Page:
I’m in Berlin for the next few days in an attempt to wring something compelling out of myself for Art Hack Day Berlin. Art Hack Day is a cross of hackathon and art exhibition where attendees spend about 48 hours producing new creative works. It aims to expand the artistic process and create an interdisciplinary platform for the creation of new projects and ideas. This time around, the theme is “Going Dark”, broadly concerned with our reliance on data and what it would mean to lose access to it.
This year has an amazing roster of about 60 participants representing artists, technologists and every shade in between. Having participated in the San Francisco “Lethal Software” edition I can say without a doubt that this will be an incredible experience culminating in a public showing worth attending.
If you are in Berlin then make sure to come to the closing exhibition and party.
Lab for Electronic Arts and Performance
(Berlin Carré 1. floor)
HOW TO FIND LEAP: http://vimeo.com/20384216
When: Saturday 28.09.2013, 19.00–late
Facebook event: https://www.facebook.com/events/557710164277488
Our actions are increasingly mediated by data. Previously we formed our artifacts, now they form us. Woven into a seamless network, they quantify our lives, affect our thinking and become intrinsic to our being. As such, the urge to go dark has never been greater. Arguably it has also never been harder. But is concealment a solution or rather a retreat? Perhaps there is a quality to this quantification that reveals the full potential of the new codified world? Can you have control over data? Who has access to it and why? Data takes on a life of its own as it’s replicated on servers across the globe. It can’t be deleted, it piles up like trash. In fact, polluting your path with fake data may offer better protection than cloaking or jamming. But does this not come into conflict with the open structure of the internet? While digital detritus fills the open web, darknets (corporate, military, governmental and civilian) loom large, inaccessible to the public, bigger than the internet itself. This reveals the other extreme of the new power structure: Secret networks, beyond the reach of the public and reserved for an elite. Can you escape their control without restricting yourself? Similarly part of our inner being is not yet accessible or recordable, and we yearn for what is out of reach: our own dark matter. Who lurks in these unexplored spaces? Can you engage authentically and not reveal yourself? Can you go dark?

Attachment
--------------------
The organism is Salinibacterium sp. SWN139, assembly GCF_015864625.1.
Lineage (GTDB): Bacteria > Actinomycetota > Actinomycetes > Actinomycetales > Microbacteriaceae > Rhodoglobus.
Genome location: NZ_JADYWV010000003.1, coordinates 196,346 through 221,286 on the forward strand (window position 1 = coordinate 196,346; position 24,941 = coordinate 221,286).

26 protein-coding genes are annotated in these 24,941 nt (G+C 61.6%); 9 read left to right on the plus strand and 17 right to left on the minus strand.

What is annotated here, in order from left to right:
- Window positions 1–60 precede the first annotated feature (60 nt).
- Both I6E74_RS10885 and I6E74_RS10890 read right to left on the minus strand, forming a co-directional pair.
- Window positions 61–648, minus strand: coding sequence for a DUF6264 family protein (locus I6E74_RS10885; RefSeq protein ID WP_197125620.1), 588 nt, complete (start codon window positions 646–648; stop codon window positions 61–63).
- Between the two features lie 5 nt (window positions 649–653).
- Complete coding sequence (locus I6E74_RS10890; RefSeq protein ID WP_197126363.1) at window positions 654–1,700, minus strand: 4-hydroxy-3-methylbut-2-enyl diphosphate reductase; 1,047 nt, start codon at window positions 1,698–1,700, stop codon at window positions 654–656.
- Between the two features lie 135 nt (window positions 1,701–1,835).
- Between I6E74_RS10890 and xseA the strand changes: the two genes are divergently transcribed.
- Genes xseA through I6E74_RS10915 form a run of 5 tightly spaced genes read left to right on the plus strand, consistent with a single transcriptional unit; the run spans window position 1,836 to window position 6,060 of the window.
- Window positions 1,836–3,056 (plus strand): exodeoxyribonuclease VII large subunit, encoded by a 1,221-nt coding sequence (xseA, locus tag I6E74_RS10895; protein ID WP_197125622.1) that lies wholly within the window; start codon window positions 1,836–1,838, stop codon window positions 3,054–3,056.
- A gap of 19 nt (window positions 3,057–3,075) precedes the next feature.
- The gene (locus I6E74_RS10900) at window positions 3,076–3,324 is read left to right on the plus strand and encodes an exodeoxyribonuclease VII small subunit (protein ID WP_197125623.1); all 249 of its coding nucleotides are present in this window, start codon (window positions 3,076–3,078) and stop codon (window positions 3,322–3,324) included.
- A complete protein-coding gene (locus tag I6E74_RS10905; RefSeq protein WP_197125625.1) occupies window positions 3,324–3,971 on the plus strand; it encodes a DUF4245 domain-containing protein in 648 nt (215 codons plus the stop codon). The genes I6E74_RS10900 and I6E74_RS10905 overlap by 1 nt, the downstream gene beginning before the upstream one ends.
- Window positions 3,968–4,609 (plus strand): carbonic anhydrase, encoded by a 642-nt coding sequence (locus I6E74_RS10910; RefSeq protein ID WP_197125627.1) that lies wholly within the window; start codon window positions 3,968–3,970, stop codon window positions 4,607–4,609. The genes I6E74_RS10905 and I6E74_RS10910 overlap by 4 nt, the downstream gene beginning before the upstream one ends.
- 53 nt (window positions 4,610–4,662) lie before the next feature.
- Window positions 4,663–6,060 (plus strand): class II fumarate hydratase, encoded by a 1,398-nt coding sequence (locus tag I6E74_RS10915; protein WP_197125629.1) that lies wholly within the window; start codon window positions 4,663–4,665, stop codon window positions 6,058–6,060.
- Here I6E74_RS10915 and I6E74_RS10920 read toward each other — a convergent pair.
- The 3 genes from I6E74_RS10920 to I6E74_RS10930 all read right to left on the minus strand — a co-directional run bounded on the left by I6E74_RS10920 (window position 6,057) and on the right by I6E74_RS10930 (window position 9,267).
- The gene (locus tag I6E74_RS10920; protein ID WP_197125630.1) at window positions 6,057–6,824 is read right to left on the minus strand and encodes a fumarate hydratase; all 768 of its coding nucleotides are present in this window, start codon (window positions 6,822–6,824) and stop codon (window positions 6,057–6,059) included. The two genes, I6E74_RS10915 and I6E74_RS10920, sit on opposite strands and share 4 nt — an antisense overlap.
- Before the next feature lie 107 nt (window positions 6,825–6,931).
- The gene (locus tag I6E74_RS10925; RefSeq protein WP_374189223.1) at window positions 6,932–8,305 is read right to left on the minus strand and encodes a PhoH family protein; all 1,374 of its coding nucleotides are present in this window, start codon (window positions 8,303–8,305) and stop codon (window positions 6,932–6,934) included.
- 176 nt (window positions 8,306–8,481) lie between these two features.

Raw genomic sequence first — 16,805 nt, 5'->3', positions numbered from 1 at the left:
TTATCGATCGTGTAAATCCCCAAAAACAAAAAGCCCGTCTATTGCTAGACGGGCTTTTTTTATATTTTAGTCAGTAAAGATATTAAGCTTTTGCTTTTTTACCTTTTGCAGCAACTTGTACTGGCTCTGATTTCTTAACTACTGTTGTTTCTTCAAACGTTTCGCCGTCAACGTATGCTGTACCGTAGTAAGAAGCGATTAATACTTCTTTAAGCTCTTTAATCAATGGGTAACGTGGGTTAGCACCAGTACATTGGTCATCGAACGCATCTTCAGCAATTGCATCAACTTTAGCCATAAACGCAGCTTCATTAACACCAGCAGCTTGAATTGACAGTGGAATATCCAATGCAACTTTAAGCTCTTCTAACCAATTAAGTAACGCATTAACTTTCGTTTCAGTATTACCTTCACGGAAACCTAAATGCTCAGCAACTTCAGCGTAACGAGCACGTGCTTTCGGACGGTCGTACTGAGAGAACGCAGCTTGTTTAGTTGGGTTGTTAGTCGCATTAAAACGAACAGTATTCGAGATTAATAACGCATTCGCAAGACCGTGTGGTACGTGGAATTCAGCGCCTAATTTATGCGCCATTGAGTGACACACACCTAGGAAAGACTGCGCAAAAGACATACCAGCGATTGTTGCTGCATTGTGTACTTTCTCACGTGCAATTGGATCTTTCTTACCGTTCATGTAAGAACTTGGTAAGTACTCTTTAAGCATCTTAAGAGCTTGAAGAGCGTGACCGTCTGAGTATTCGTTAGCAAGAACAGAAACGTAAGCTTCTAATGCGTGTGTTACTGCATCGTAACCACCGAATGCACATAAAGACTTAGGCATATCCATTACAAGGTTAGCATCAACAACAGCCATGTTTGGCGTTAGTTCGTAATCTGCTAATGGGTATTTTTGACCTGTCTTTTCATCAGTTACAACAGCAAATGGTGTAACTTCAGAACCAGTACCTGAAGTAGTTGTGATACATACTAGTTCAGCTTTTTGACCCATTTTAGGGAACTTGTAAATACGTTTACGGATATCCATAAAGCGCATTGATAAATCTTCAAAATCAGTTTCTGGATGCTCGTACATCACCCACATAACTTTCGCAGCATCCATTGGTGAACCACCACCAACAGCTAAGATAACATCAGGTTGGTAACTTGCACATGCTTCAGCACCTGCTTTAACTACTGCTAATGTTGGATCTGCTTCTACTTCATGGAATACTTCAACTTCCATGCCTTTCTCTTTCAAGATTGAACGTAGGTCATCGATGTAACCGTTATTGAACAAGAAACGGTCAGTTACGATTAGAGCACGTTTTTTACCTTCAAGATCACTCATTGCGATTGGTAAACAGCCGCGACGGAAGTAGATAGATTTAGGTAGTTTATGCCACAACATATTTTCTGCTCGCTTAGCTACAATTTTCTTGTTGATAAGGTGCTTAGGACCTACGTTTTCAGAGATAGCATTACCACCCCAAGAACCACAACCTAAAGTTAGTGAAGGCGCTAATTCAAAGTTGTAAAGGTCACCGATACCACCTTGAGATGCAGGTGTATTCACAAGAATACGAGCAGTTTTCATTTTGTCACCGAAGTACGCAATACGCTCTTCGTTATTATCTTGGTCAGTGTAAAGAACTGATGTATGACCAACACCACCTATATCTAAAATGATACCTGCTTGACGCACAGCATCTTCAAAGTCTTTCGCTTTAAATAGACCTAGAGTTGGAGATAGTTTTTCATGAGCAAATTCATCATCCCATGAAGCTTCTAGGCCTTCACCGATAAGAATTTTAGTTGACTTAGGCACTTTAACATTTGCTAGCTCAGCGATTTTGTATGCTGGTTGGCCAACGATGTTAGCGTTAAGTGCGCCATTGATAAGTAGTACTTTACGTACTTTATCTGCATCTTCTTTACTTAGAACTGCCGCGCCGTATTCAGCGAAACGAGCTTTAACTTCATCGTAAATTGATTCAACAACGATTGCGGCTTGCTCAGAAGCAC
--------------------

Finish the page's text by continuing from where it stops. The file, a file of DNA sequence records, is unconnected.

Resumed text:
Juan Pedro Bolivar Puente
Alberto De Campo
Andreas Nicolas Fischer
Mey Lean Kronemann
Nora O Murchu
Tor Rauden Källstigen
Jacob Sikker Remin
Nicole Srock Stanley
Harm van den Dorpel
I’m excited to be presenting this Friday, September 6th at the first TouchIn TouchDesigner meetup in NYC. TouchDesigner is a graphic programming language for all variety of events, 3d operations, and interactive installations.
I’ll be giving an overview of some of our more recent projects at Obscura, and am excited to share the bill with Dev Harlan, who does elegant and extremely impressive projection mapping installations using TouchDesigner. (www.vimeo.com/devharlan)
I hope to see you there.
When: 6:00 pm, Friday, Sep 6th, 2013
Where: Brooklyn Fire Proof, 119 Ingraham Street (in the alley), Brooklyn, NY
Facebook Event RSVP: https://www.facebook.com/events/332695706866722/
$$$: Free. Donations for artists accepted.
Time: 7-11PM, Sunday May 19th, 2013.
Location: The Lab, 16h and Capp, San Francisco, CA.
We’re very excited to announce Artup 2, our second in a series of monthly gatherings that foster an environment of sharing and debate in the Bay Area arts and technology communities.
This edition warrants your attention as it opens our dialog about the relationship between art and technology in the Bay Area with some insightful provocations. To kickstart the discussion we are delighted to welcome Ellen Cushing (East Bay Express) to present some thoughts on her powerful article The Bacon Wrapped Economy, which explores how tech and money has changed culture in the Bay area.